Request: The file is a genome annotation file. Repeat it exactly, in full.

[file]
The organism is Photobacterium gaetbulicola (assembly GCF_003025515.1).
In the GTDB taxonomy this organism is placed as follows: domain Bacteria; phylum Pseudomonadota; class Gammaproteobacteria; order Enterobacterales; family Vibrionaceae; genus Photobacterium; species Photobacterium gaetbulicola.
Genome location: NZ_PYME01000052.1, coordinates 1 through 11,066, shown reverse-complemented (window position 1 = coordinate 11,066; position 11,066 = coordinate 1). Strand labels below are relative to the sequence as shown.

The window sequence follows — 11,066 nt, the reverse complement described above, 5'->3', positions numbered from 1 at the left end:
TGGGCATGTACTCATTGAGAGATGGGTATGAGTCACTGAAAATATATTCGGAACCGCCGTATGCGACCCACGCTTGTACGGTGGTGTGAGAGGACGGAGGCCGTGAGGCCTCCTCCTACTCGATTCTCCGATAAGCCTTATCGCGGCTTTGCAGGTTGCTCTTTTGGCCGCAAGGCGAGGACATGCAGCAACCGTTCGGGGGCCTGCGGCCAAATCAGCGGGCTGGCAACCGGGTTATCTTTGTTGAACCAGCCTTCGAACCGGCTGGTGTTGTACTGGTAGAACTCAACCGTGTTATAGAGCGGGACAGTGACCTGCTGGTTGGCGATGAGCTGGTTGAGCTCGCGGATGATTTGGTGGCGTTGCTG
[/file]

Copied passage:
The organism is Photobacterium gaetbulicola (assembly GCF_003025515.1).
In the GTDB taxonomy this organism is placed as follows: domain Bacteria; phylum Pseudomonadota; class Gammaproteobacteria; order Enterobacterales; family Vibrionaceae; genus Photobacterium; species Photobacterium gaetbulicola.
Genome location: NZ_PYME01000052.1, coordinates 1 through 11,066, shown reverse-complemented (window position 1 = coordinate 11,066; position 11,066 = coordinate 1). Strand labels below are relative to the sequence as shown.

The window sequence follows — 11,066 nt, the reverse complement described above, 5'->3', positions numbered from 1 at the left end:
TGGGCATGTACTCATTGAGAGATGGGTATGAGTCACTGAAAATATATTCGGAACCGCCGTATGCGACCCACGCTTGTACGGTGGTGTGAGAGGACGGAGGCCGTGAGGCCTCCTCCTACTCGATTCTCCGATAAGCCTTATCGCGGCTTTGCAGGTTGCTCTTTTGGCCGCAAGGCGAGGACATGCAGCAACCGTTCGGGGGCCTGCGGCCAAATCAGCGGGCTGGCAACCGGGTTATCTTTGTTGAACCAGCCTTCGAACCGGCTGGTGTTGTACTGGTAGAACTCAACCGTGTTATAGAGCGGGACAGTGACCTGCTGGTTGGCGATGAGCTGGTTGAGCTCGCGGATGATTTGGTGGCGTTGCTG